Professor Cindy Weinstein: Thank you.
Dr. Bruce Miller: Great to be with you, Nate. Thanks for having us.
Chin: Cindy, tell me about the Atlantic Fellowship for Equity and Brain Health, why you pursued that opportunity, and why you chose to study at the University Of California–San Francisco Memory Assessment Clinic.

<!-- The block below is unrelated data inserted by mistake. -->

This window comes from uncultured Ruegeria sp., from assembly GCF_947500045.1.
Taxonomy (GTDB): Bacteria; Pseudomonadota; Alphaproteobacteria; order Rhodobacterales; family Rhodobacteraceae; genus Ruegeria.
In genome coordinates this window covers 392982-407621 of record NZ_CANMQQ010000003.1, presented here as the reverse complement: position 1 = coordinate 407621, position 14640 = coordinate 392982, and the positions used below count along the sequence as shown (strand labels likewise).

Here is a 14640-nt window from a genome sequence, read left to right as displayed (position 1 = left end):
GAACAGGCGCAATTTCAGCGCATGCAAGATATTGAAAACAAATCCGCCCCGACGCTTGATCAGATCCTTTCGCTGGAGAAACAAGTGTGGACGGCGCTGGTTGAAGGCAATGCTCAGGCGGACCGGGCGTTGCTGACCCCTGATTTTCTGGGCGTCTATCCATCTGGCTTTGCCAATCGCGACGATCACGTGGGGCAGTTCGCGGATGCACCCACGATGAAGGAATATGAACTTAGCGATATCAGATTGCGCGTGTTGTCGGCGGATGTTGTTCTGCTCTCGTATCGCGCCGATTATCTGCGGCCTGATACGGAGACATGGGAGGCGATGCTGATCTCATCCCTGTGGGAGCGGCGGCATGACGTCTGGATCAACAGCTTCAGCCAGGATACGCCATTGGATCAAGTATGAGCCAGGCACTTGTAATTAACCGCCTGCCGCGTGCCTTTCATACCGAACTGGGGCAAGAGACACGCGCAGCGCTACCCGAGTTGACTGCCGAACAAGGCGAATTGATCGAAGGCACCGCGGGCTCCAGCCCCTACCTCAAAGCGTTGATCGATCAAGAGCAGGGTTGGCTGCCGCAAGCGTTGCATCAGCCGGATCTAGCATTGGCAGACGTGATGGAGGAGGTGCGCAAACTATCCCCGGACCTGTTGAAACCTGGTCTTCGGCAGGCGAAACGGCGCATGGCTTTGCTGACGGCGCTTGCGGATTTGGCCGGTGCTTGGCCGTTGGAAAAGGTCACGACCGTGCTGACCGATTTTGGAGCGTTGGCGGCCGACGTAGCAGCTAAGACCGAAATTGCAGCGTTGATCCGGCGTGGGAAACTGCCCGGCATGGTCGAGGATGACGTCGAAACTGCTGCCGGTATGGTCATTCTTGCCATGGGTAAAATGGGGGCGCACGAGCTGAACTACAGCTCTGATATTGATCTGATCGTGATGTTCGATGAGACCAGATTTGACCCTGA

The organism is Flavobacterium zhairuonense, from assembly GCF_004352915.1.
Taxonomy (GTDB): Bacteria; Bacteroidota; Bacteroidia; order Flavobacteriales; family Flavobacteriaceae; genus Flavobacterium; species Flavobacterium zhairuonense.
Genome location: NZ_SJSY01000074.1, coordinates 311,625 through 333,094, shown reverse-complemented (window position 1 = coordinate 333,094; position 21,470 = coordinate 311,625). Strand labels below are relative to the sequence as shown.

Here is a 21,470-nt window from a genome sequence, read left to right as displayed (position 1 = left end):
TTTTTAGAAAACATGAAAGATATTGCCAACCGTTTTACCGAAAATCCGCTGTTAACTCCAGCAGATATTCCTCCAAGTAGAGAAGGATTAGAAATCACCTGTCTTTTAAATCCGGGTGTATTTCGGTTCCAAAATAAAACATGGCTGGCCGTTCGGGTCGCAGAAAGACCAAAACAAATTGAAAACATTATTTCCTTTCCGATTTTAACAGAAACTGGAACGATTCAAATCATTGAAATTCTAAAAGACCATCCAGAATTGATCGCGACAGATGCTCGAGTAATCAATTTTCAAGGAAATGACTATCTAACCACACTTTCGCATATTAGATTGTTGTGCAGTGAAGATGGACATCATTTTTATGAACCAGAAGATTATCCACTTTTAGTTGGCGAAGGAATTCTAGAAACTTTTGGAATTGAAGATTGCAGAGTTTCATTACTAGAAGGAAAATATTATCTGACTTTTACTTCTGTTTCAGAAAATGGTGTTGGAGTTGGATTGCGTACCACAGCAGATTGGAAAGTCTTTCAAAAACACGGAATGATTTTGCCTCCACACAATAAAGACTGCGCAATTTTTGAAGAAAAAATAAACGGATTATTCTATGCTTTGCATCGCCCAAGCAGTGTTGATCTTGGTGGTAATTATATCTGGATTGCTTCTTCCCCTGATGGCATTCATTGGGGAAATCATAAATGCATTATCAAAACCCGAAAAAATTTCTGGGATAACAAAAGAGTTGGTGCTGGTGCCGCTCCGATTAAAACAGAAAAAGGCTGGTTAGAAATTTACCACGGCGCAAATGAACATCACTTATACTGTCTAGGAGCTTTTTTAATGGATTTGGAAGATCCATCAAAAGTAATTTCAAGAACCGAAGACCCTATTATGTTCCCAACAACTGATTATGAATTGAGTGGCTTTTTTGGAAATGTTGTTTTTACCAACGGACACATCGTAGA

Weinstein: Sure Nate, and I also want to thank you for this interview. I wanted to write this book. I had had it in my head for a very long time and initially thought I would be able to find someone at CalTech with whom to write the book. We actually don't do that much research at all on Alzheimer's. Some of my colleagues in the biology and bioengineering division sent me North to Bruce. I looked online at some of the things Bruce had done, and I thought if I could get him to write the book with me, that would be amazing. So I sent an email to him. I was going up to Berkeley to do some research on American literature and thought if I could meet with Bruce at UCSF I would take that opportunity, and he wrote back and said, please come. We hit it off and at a certain point in the conversation, he said to me, “Would you like to learn some science?” And I lit up because I wanted this to be a memoir, but also one that spoke to general readers about the science behind dementia. I didn't know that science at all and so when Bruce asked me if I wanted to learn some science, I was thrilled. He said we have this Global Brain Health Institute, you should apply. It's really interdisciplinary. There are scientists, neurologists, geriatricians, artists. I applied and got in and that's how I ended up being a fellow in the program.